WASHINGTON – The A.F.L.-C.I.O. and other groups plan on Monday to file a complaint with the Biden government over alleged labor law violations in a group of auto parts factories in Mexico. This will be an early test of the new North American trade agreement and its OSH.
The complaint focuses on that Tridonex auto parts factories in the town of Matamoros, just over the Brownsville, Texas border. The A.F.L.-C.I.O. Workers there have been harassed and fired for trying to organize with an independent union, SNITIS, instead of a company-controlled union. Susana Prieto Terrazas, a Mexican labor lawyer and SNITIS leader, was arrested and jailed last year in an episode that received a lot of attention.
The trade deal, the deal between the United States, Mexico and Canada, was negotiated by the Trump administration to replace the North American free trade agreement and went into effect last summer. While negotiated by a Republican government, the deal had significant input from Congressional Democrats, who controlled the House and insisted on stricter labor and environmental standards to vote for the pact, which required Congressional approval.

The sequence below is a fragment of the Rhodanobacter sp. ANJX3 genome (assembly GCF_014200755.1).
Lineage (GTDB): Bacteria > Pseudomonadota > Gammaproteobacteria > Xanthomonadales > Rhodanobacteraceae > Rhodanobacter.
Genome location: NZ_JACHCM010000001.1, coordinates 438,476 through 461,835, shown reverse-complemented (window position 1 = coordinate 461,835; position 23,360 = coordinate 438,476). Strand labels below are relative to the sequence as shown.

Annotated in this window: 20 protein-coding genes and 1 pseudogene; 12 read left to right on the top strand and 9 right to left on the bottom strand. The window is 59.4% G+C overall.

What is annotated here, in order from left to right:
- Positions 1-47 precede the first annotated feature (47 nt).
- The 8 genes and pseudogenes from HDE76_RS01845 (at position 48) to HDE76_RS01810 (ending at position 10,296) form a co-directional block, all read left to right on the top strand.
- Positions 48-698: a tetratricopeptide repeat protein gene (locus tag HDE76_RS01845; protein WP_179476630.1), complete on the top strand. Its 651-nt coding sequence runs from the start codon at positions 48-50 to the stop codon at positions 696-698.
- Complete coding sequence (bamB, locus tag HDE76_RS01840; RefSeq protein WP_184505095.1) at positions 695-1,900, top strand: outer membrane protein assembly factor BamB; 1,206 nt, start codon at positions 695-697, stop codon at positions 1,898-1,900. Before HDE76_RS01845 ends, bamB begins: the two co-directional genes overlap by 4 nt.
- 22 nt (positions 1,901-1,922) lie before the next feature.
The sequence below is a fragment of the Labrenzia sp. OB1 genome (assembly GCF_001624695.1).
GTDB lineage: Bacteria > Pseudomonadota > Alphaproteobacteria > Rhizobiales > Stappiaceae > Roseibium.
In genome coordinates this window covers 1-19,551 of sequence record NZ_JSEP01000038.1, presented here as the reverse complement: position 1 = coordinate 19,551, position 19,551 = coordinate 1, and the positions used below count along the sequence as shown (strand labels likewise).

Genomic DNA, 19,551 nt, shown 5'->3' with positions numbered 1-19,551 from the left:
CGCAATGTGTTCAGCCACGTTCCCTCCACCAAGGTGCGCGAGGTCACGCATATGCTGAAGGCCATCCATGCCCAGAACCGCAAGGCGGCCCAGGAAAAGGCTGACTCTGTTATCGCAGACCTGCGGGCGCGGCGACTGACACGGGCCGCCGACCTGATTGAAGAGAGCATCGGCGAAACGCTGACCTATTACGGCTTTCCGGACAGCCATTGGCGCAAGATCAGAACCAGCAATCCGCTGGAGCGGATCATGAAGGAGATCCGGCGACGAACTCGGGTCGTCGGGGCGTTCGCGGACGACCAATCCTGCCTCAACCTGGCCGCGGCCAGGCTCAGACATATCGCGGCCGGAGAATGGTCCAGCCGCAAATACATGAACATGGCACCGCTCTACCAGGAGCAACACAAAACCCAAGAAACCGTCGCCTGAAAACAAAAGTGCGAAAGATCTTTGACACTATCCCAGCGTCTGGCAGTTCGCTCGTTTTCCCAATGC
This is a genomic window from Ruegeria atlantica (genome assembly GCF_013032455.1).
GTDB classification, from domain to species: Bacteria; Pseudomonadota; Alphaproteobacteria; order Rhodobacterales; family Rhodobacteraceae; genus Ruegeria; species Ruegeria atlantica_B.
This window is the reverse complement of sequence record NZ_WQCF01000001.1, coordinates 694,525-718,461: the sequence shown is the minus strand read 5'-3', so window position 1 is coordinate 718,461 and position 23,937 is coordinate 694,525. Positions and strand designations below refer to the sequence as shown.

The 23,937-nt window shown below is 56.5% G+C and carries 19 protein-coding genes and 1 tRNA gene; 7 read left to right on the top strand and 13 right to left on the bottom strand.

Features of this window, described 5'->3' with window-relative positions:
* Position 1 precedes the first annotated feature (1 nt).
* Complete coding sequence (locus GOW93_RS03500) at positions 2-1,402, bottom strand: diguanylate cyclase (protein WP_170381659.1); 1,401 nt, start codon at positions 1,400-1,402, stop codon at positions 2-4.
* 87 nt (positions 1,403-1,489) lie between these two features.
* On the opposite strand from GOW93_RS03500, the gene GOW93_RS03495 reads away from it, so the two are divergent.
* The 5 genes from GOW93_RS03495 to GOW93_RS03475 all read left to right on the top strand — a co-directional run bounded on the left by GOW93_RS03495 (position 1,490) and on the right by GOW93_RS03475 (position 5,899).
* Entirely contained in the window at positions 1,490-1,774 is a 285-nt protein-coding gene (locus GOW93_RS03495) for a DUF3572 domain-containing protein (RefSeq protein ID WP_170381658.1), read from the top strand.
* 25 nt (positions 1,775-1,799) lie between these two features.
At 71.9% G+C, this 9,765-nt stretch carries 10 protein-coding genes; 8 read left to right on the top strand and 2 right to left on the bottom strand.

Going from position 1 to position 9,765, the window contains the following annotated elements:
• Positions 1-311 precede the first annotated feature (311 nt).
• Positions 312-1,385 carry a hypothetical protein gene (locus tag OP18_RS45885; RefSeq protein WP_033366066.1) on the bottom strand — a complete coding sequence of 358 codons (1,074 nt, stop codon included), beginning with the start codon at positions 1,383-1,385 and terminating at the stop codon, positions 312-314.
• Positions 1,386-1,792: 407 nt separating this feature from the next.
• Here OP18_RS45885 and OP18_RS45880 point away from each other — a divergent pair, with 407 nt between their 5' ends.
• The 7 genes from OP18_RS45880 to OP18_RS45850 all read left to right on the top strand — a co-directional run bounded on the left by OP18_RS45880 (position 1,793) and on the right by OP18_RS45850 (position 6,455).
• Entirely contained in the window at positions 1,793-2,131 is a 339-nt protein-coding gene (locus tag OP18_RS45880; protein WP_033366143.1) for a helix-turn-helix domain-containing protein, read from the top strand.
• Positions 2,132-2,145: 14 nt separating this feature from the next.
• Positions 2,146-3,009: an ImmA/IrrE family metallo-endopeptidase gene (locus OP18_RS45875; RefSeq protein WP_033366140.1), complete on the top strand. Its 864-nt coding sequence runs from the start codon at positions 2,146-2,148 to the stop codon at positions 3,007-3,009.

The trade pact required Mexico to make major changes to its system of work, in which bogus collective agreements, so-called protection agreements, which are concluded with no worker participation and with low wages, were predominant.
The complaint is placed under the trade agreement under a novel “rapid response” mechanism that enables complaints of labor violations to be filed against an individual factory and penalties to be imposed on that factory. The complaint is to be submitted by A.F.L.-C.I.O., Service Employees International Union, SNITIS and Public Citizen’s Global Trade Watch.